People, plovers and a changing planet: How communities in the Great Lakes are helping an endangered species recover

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Empire, Michigan -- As azure waves lap at a sandy beach at Sleeping Bear Dunes National Lakeshore, Gaby and Goo rest for a minute looking out over the water. They have been coming here every year of their adult lives. But they aren’t summer vacationers admiring Lake Michigan. Gaby and Goo are endangered piping plovers who nest on the very beaches that draw so many tourists.

Unlike the water levels on the Great Lakes, plover recovery efforts are only trending in the right direction. Credit is due to partnerships and community involvement.

With more than 10,000 miles of Great Lakes shoreline, you might think there is plenty of room for these little shore birds to thrive. But habitat degradation and loss pose major threats to piping plover recovery. Plovers need beaches without too much vegetation or disturbance – from people or predators. And the beaches are under siege from over-development, flooding, and fluctuating water levels. Climate change influences the dynamic between plovers and beaches even more.

Climate change impacts on plovers

Historically, plovers were abundant enough that fluctuating water levels weren’t a risk. By the mid-1980s, though, plover numbers nationwide had plummeted. Great Lakes piping plovers have been on the endangered species list since 1986, a year after the Atlantic Coast population was listed as threatened.

Recovery efforts for the Great Lakes population are working, but climate change climate change
Climate change includes both global warming driven by human-induced emissions of greenhouse gases and the resulting large-scale shifts in weather patterns. Though there have been previous periods of climatic change, since the mid-20th century humans have had an unprecedented impact on Earth's climate system and caused change on a global scale.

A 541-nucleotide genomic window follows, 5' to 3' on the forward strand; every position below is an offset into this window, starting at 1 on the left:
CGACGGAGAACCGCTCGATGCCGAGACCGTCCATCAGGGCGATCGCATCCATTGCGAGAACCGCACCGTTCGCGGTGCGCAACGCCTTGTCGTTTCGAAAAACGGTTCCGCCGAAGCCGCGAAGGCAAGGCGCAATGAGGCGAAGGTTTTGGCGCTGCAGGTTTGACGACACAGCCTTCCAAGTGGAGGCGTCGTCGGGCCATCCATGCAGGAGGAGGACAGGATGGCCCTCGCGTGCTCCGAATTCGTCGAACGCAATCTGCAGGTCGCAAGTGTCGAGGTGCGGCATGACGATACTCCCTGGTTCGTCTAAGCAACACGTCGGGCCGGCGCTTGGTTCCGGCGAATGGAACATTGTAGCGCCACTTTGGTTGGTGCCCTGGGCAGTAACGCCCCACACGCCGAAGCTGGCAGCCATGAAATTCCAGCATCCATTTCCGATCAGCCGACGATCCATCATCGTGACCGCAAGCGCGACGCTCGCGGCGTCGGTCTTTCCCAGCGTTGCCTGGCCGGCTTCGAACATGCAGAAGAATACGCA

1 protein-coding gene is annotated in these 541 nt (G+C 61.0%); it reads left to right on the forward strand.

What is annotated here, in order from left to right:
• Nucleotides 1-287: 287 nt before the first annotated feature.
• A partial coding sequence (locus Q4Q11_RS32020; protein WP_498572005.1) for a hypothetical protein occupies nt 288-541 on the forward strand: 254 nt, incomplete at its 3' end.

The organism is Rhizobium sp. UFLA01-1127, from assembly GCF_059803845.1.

Learn more about climate change
increases the variability and severity of threats. Plover nesting has always been impacted by rising and falling lake levels. More beach is available for nesting when water levels are low.

But high-water levels and scouring by ice are necessary to keep beaches free from vegetation. Storms that temporarily raise water levels can inundate and destroy nest sites. Plovers, though, have adapted to these fluctuations and stick to their preferred beaches even when conditions change.

The rise in severe and unpredictable storms washes nests away and impacts chick survival as exposure to cold and rainy weather leaves the young overly dependent on their parents for brooding. Of particular concern is the first few days of a chick’s life when foraging for food is essential for its survival.

“These plovers are tough,” said Jillian Farkas, piping plover coordinator for the Great Lakes. “They are resilient birds that can withstand some variability, but climate change can throw them some unpredictable curveballs.”